Virginia judge rules new background check law ‘unconstitutional’ for adults under 21

Virginia News

Lynchburg Circuit Court Judge Patrick Yeatts largely upheld the law, ruling that it was "facially constitutional"

LYNCHBURG, Va. (WRIC) — A Virginia judge granted an injunction Tuesday blocking the state’s new law requiring background checks on all gun sales from being applied to adults under the age of 21.

Lynchburg Circuit Court Judge Patrick Yeatts largely upheld the law, ruling that it was “facially constitutional” and it does not violate the state’s constitution.

However, Yeatts did find that the law was unconstitutional as applied to 18-20 years olds who seek to buy a firearm as federal law prohibits federally licensed firearm dealers from selling guns to anyone under the age of 21 or run a background check on a person making a gun purchase.

RELATED: Lawsuit seeks to block Virginia’s gun background checks law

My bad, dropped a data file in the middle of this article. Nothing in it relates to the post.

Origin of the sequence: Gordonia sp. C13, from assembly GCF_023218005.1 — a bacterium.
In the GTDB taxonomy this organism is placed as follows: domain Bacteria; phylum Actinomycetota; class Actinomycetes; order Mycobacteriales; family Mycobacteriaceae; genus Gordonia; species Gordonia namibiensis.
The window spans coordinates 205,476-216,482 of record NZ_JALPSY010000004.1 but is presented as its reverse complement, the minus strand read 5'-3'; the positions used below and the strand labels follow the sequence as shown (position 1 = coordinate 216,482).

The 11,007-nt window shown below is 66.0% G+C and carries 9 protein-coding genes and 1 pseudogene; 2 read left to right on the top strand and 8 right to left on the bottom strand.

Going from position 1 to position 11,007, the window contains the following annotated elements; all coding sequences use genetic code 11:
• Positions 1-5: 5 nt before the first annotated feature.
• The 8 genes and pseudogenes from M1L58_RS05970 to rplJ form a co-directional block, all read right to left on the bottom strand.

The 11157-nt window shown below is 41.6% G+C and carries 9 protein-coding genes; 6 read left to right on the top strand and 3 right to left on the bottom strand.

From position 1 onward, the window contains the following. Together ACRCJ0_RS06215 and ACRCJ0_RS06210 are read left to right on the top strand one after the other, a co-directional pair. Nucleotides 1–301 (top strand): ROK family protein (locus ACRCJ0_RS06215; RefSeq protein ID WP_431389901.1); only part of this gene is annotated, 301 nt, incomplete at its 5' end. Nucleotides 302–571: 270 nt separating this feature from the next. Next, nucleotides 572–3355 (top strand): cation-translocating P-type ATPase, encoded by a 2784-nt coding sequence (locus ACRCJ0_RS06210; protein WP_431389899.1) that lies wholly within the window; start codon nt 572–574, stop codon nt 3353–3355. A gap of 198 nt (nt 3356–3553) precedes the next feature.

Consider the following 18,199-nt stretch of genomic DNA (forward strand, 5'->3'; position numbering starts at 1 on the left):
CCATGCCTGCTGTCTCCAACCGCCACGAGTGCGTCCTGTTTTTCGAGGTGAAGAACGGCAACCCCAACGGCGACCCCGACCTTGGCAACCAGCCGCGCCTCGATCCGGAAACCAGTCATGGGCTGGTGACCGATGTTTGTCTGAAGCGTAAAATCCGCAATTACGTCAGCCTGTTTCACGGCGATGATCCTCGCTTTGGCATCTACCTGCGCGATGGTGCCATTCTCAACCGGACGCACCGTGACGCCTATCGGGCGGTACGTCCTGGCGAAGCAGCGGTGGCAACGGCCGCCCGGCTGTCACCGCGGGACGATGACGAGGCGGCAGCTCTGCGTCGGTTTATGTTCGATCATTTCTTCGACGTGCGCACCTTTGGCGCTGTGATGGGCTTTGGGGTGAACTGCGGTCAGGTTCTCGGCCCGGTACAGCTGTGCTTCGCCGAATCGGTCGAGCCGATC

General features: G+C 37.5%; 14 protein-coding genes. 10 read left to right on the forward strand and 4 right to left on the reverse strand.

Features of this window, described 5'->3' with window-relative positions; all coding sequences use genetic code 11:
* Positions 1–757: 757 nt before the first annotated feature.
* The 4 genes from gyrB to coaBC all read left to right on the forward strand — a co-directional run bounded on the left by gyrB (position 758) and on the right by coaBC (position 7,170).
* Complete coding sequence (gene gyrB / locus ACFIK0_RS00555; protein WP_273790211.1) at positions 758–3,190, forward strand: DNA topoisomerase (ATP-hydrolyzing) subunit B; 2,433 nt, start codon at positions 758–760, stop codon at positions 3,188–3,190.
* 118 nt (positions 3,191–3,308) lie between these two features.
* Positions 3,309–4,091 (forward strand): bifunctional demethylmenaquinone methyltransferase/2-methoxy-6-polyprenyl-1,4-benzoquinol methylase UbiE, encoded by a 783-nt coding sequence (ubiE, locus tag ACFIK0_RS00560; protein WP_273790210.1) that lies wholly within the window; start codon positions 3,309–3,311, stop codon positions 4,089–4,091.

“Although the Act is facially constitutional,” Yeatts wrote in his opinion, “the Commonwealth is currently unprepared to administer it in a way that does not infringe on the right of adults under 21 to purchase a handgun, the ‘quintessential self-defense weapon.'”

Virginia Attorney General Mark Herring said that he intends to appeal the judge’s decision.

“Universal background check systems only work if they are truly universal, and we believe this potentially dangerous judicially created loophole is without basis in the law,” Herring said in a statement. “So while the judge agreed with nearly all of our arguments and largely upheld the law, we believe that this injunction, though limited and narrow, is worthy of higher review and I intend to appeal it as soon as possible.”

This story is developing. Check back for updates.

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